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Can you locate the Colonial Herb Garden containing plants for dyes, bug repellent, medicines, and cooking?

In the 1700s, your drugstore was a garden. People have been using plants — especially herbs — as medications for 5,000 years. Herbs can be used to treat ailments, dye fabric and repel pests, and they’re pretty great for seasoning food as well.

The Historic Fisher-Martin Herb Garden is an authentic 1700s colonial herb garden. Located next to the Fisher-Martin House (containing the Lewes Visitors Center) on Kings Highway, the garden was planted in 1984 by a group of Lewes residents using research and materials provided by Colonial Williamsburg and the Nanticoke Museum. Now maintained by Lewes in Bloom, the garden provides a peek into what herbs were grown and used by colonists and Native American peoples in 18th century Delaware. 

The garden is organized into sections according to a plant’s main use: dyeing, medicinal, bug repellent, culinary and Native American medicine/ceremony, although many herbs were multitaskers. For example, pennyroyal was used as a fumigant against fleas but also as a digestive tonic. Coriander (cilantro) is great in salsa but also treats flatulence and bad breath (so go ahead and have those garlicky black beans).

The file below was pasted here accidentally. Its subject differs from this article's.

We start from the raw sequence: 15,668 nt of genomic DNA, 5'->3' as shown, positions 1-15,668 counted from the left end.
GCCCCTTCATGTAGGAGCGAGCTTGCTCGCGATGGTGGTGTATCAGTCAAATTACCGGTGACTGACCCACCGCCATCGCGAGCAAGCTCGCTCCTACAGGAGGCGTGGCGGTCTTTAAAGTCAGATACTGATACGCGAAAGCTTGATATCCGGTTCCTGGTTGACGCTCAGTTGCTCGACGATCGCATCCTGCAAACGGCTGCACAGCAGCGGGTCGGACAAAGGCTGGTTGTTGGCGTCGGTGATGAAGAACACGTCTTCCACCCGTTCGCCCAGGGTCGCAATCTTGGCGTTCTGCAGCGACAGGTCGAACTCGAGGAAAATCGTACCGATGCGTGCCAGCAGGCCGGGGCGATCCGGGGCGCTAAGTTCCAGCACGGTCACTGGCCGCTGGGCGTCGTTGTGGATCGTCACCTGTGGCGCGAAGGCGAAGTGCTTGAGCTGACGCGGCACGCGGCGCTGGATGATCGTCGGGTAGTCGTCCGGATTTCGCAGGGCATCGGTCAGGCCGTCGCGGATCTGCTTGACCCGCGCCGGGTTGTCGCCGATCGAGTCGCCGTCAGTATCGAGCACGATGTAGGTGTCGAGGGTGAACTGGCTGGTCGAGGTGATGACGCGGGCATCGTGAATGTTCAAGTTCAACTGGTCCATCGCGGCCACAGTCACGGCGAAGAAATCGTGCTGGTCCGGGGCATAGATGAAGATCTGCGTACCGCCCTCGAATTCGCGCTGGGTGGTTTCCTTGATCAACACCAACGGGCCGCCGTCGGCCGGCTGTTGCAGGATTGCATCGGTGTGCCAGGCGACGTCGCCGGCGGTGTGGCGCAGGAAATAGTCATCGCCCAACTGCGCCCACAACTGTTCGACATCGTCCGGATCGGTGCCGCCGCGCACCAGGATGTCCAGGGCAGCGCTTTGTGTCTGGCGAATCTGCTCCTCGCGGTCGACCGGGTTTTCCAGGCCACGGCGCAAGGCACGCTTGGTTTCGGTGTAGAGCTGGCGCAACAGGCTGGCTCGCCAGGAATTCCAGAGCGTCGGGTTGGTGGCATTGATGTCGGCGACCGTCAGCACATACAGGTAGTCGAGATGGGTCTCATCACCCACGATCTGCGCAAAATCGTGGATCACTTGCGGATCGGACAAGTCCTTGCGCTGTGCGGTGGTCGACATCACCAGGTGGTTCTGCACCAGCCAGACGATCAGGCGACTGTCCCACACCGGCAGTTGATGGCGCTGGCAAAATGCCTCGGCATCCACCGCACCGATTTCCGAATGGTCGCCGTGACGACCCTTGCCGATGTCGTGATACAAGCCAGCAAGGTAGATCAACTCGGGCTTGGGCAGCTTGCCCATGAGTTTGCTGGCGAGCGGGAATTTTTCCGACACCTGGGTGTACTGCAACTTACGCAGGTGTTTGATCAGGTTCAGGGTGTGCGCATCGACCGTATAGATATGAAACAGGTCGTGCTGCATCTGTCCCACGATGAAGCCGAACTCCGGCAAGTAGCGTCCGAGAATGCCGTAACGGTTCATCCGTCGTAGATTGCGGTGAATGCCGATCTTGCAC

Native American peoples used medicinal plants extensively. They had respect for every plant, tree, herb, leaf and piece of bark, offering tobacco and prayers before using a plant. They wasted nothing and often used one plant in many ways. 

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